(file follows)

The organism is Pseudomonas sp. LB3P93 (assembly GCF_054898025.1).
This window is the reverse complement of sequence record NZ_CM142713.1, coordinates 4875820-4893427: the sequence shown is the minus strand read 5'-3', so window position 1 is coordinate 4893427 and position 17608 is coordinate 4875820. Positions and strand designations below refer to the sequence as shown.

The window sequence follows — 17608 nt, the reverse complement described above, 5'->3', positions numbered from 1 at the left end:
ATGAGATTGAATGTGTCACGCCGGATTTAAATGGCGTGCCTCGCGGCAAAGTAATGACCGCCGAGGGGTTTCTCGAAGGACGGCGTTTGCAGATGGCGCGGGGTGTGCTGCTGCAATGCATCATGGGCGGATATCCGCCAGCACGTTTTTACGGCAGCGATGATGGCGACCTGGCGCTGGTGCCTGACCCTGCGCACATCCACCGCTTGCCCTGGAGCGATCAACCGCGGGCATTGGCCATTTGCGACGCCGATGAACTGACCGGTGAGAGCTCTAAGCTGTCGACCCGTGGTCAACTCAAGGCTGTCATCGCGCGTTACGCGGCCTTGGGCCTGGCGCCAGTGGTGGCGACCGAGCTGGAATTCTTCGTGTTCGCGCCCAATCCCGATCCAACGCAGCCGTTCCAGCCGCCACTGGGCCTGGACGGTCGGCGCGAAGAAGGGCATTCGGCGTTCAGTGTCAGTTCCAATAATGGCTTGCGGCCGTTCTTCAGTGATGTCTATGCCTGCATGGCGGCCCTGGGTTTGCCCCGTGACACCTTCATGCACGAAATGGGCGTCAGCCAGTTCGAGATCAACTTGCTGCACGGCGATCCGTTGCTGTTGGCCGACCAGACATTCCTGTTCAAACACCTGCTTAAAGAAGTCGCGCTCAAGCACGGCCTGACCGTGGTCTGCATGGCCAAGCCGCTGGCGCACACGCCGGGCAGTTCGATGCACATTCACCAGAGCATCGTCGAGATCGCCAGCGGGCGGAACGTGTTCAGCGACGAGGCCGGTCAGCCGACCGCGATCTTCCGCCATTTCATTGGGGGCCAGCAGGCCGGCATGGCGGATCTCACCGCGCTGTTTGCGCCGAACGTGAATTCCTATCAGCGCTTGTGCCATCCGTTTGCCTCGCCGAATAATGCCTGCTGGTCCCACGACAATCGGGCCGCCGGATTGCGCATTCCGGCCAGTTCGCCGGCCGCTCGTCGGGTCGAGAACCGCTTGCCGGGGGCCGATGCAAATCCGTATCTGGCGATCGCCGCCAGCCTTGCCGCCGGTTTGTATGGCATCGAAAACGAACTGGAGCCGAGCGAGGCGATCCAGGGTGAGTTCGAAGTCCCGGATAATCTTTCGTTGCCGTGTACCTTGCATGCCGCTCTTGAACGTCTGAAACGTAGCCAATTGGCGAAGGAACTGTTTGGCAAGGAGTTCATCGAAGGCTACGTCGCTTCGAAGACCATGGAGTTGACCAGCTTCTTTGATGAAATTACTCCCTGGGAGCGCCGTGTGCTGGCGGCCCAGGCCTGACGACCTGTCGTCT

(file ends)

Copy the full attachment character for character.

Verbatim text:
The organism is Pseudomonas sp. LB3P93 (assembly GCF_054898025.1).
This window is the reverse complement of sequence record NZ_CM142713.1, coordinates 4875820-4893427: the sequence shown is the minus strand read 5'-3', so window position 1 is coordinate 4893427 and position 17608 is coordinate 4875820. Positions and strand designations below refer to the sequence as shown.

The window sequence follows — 17608 nt, the reverse complement described above, 5'->3', positions numbered from 1 at the left end:
ATGAGATTGAATGTGTCACGCCGGATTTAAATGGCGTGCCTCGCGGCAAAGTAATGACCGCCGAGGGGTTTCTCGAAGGACGGCGTTTGCAGATGGCGCGGGGTGTGCTGCTGCAATGCATCATGGGCGGATATCCGCCAGCACGTTTTTACGGCAGCGATGATGGCGACCTGGCGCTGGTGCCTGACCCTGCGCACATCCACCGCTTGCCCTGGAGCGATCAACCGCGGGCATTGGCCATTTGCGACGCCGATGAACTGACCGGTGAGAGCTCTAAGCTGTCGACCCGTGGTCAACTCAAGGCTGTCATCGCGCGTTACGCGGCCTTGGGCCTGGCGCCAGTGGTGGCGACCGAGCTGGAATTCTTCGTGTTCGCGCCCAATCCCGATCCAACGCAGCCGTTCCAGCCGCCACTGGGCCTGGACGGTCGGCGCGAAGAAGGGCATTCGGCGTTCAGTGTCAGTTCCAATAATGGCTTGCGGCCGTTCTTCAGTGATGTCTATGCCTGCATGGCGGCCCTGGGTTTGCCCCGTGACACCTTCATGCACGAAATGGGCGTCAGCCAGTTCGAGATCAACTTGCTGCACGGCGATCCGTTGCTGTTGGCCGACCAGACATTCCTGTTCAAACACCTGCTTAAAGAAGTCGCGCTCAAGCACGGCCTGACCGTGGTCTGCATGGCCAAGCCGCTGGCGCACACGCCGGGCAGTTCGATGCACATTCACCAGAGCATCGTCGAGATCGCCAGCGGGCGGAACGTGTTCAGCGACGAGGCCGGTCAGCCGACCGCGATCTTCCGCCATTTCATTGGGGGCCAGCAGGCCGGCATGGCGGATCTCACCGCGCTGTTTGCGCCGAACGTGAATTCCTATCAGCGCTTGTGCCATCCGTTTGCCTCGCCGAATAATGCCTGCTGGTCCCACGACAATCGGGCCGCCGGATTGCGCATTCCGGCCAGTTCGCCGGCCGCTCGTCGGGTCGAGAACCGCTTGCCGGGGGCCGATGCAAATCCGTATCTGGCGATCGCCGCCAGCCTTGCCGCCGGTTTGTATGGCATCGAAAACGAACTGGAGCCGAGCGAGGCGATCCAGGGTGAGTTCGAAGTCCCGGATAATCTTTCGTTGCCGTGTACCTTGCATGCCGCTCTTGAACGTCTGAAACGTAGCCAATTGGCGAAGGAACTGTTTGGCAAGGAGTTCATCGAAGGCTACGTCGCTTCGAAGACCATGGAGTTGACCAGCTTCTTTGATGAAATTACTCCCTGGGAGCGCCGTGTGCTGGCGGCCCAGGCCTGACGACCTGTCGTCT